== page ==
U.S. President Donald Trump speaks during a news conference in the Rose Garden of the White House in Washington, D.C., U.S., on Friday, May 29, 2020. (Photographer: Yuri Gripas/Abaca/Bloomberg via Getty Images)
A single tweet from then-President Donald Trump during the early stages of the COVID-19 pandemic popularized the term “Chinese Virus” and was followed by an increase in anti-Asian rhetoric on the platform, according to a new study.
Trump first wrote “Chinese virus” in a tweet on March 16, 2020, just as the U.S. was beginning to grasp the seriousness of the public health emergency. Almost overnight, “#chinesevirus” began rivaling the hashtag “#covid19” on Twitter as the top reference to the virus, according to a new peer-reviewed study in the Publication of the American Public Health Association.
Significantly, researchers found that over half of the tweets containing the hashtag “#chinesevirus” showed “anti-Asian sentiment,” compared to fewer than 20 percent of the tweets that included the hashtag “#covid19,” between March 9 and March 23, 2020. The researchers analyzed nearly 1.3 million hashtags as part of the study.
“The week before Trump’s tweet, the dominant term [on Twitter] was #covid-19,” Yulin Hswen, a co-author of the study and an epidemiologist at the University of California-San Francisco, told The Washington Post. “The week after his tweet, it was #chinesevirus.”
Trump has continued to refer to the coronavirus as the “Chinese virus” or “China virus” even after leaving office, and despite the sharp increase in harassment and abuse of Asian Americans.
“I hope everyone remembers when they’re getting the COVID-19 (often referred to as the China Virus) Vaccine, that if I wasn’t President, you wouldn’t be getting that beautiful ‘shot’ for 5 years, at best, and probably wouldn’t be getting it at all,” Trump said in an unprompted press release earlier this month. “I hope everyone remembers!”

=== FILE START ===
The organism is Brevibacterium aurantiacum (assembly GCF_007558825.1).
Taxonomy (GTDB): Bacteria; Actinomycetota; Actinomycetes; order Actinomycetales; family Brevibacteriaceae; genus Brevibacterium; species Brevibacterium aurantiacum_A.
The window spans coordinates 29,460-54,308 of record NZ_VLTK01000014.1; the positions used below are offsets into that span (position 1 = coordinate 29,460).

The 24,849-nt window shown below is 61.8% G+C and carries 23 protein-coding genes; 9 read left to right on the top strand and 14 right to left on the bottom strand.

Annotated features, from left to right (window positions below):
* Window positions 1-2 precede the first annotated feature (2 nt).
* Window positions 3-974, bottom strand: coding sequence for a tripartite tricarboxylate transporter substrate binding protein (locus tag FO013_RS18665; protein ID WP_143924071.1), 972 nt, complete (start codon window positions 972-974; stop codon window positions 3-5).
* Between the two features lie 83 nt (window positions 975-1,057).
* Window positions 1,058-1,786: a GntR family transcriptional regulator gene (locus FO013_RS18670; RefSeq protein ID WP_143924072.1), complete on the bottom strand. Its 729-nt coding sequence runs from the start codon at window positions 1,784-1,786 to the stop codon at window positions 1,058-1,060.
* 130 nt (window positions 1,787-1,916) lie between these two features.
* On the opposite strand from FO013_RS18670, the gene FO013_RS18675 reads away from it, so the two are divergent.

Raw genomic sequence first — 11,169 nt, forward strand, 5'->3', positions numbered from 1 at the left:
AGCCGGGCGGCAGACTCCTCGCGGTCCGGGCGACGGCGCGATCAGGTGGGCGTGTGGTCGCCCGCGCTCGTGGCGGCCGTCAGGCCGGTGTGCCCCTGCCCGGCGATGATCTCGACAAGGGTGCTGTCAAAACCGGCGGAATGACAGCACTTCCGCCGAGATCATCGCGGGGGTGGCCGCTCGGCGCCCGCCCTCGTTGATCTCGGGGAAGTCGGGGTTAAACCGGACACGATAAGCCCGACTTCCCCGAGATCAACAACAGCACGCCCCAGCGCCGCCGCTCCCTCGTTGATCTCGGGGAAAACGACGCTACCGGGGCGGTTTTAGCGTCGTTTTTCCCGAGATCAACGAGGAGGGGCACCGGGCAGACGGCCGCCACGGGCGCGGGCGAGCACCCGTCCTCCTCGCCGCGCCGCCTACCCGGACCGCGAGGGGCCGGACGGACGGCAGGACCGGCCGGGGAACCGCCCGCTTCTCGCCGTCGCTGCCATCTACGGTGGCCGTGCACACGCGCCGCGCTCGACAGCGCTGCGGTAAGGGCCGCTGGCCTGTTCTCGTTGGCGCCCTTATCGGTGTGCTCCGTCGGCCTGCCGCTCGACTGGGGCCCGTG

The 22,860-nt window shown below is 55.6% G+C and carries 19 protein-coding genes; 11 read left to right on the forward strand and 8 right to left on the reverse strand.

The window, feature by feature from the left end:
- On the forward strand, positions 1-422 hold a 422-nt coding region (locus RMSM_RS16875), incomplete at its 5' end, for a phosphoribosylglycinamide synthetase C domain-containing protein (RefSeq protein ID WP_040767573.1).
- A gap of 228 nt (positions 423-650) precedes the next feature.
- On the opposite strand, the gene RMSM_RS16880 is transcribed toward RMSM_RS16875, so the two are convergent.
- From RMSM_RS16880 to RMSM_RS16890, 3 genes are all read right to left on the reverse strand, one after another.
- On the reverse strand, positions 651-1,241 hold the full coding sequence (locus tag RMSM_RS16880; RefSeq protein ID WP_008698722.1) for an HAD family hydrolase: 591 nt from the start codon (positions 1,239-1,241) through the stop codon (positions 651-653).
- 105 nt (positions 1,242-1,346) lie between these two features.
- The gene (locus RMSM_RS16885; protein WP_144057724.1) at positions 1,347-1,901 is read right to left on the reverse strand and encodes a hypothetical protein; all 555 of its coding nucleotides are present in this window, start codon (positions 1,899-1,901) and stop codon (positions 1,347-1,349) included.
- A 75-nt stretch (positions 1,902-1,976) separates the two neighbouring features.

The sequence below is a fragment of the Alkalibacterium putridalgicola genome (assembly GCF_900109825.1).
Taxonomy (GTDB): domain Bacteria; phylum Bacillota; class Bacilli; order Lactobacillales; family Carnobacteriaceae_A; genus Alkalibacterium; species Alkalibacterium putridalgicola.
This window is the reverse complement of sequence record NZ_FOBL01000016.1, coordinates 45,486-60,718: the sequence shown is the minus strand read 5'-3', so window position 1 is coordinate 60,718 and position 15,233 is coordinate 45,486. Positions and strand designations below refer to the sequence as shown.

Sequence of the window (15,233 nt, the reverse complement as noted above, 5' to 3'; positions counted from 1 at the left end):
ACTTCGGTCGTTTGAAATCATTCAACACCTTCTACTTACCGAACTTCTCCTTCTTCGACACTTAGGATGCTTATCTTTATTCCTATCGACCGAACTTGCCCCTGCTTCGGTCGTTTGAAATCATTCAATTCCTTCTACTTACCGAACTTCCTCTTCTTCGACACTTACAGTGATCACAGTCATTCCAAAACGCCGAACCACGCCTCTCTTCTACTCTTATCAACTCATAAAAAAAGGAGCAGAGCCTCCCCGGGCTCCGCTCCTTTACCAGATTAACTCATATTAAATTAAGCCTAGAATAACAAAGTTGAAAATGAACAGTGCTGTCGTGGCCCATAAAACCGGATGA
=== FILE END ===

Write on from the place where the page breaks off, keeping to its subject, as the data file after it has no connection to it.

The group Stop AAPI Hate reported Tuesday that there have been nearly 3,800 “hate incidents” against Asian Americans since March 2020. On the same day that report was published, eight people, including six Asian women, were shot and killed in a series of murders at three massage parlors in the Atlanta metro area. A 21-year-old man, Robert Aaron Long, has been arrested and is suspected in the killings.
Other attacks against Asian Americans have ranged from verbal harassment to physical violence.
On Wednesday, 39-year-old Steven Jenkins was arrested in San Francisco on suspicion of attacking two elderly Asian Americans, 76-year-old Xiao Zhen Xie and 83-year-old Ngoc Pham. Xiao Zhen Xie beat her attacker off with a stick and he was subdued by a security guard until police arrived. Jenkins was charged with two counts each of elderly abuse and assault likely to produce great bodily injury.
During a House panel Thursday, Democratic lawmakers accused Trump and other Republicans who spread racist monikers for the virus like “Chinese virus” and even “kung flu” of helping to fuel anti-Asian sentiment in America.
“You can say racist, stupid stuff if you want,” Democratic Rep. Ted Lieu of California, a Taiwanese-American, said Thursday. “But I’m asking you to please stop using racist terms like ‘kung flu’ or ‘Wuhan virus’ or other ethnic identifiers and describe them as virus.”
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